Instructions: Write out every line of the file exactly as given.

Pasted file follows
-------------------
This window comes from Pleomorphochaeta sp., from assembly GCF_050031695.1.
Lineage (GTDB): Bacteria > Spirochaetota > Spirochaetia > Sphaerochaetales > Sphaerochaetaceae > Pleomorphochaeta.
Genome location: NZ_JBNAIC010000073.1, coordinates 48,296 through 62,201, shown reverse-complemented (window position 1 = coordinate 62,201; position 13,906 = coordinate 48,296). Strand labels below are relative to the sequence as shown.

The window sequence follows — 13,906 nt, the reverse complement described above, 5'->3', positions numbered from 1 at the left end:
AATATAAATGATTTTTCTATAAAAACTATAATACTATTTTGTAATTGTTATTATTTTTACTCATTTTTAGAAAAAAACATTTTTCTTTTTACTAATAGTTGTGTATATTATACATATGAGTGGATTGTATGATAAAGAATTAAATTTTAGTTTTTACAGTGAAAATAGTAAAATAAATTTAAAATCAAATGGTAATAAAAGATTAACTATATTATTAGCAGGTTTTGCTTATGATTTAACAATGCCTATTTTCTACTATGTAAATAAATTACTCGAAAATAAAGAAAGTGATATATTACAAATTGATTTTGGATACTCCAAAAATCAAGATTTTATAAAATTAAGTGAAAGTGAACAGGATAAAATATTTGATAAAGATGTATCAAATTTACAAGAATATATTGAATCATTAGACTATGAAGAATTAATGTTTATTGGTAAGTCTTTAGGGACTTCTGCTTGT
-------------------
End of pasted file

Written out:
This window comes from Pleomorphochaeta sp., from assembly GCF_050031695.1.
Lineage (GTDB): Bacteria > Spirochaetota > Spirochaetia > Sphaerochaetales > Sphaerochaetaceae > Pleomorphochaeta.
Genome location: NZ_JBNAIC010000073.1, coordinates 48,296 through 62,201, shown reverse-complemented (window position 1 = coordinate 62,201; position 13,906 = coordinate 48,296). Strand labels below are relative to the sequence as shown.

The window sequence follows — 13,906 nt, the reverse complement described above, 5'->3', positions numbered from 1 at the left end:
AATATAAATGATTTTTCTATAAAAACTATAATACTATTTTGTAATTGTTATTATTTTTACTCATTTTTAGAAAAAAACATTTTTCTTTTTACTAATAGTTGTGTATATTATACATATGAGTGGATTGTATGATAAAGAATTAAATTTTAGTTTTTACAGTGAAAATAGTAAAATAAATTTAAAATCAAATGGTAATAAAAGATTAACTATATTATTAGCAGGTTTTGCTTATGATTTAACAATGCCTATTTTCTACTATGTAAATAAATTACTCGAAAATAAAGAAAGTGATATATTACAAATTGATTTTGGATACTCCAAAAATCAAGATTTTATAAAATTAAGTGAAAGTGAACAGGATAAAATATTTGATAAAGATGTATCAAATTTACAAGAATATATTGAATCATTAGACTATGAAGAATTAATGTTTATTGGTAAGTCTTTAGGGACTTCTGCTTGT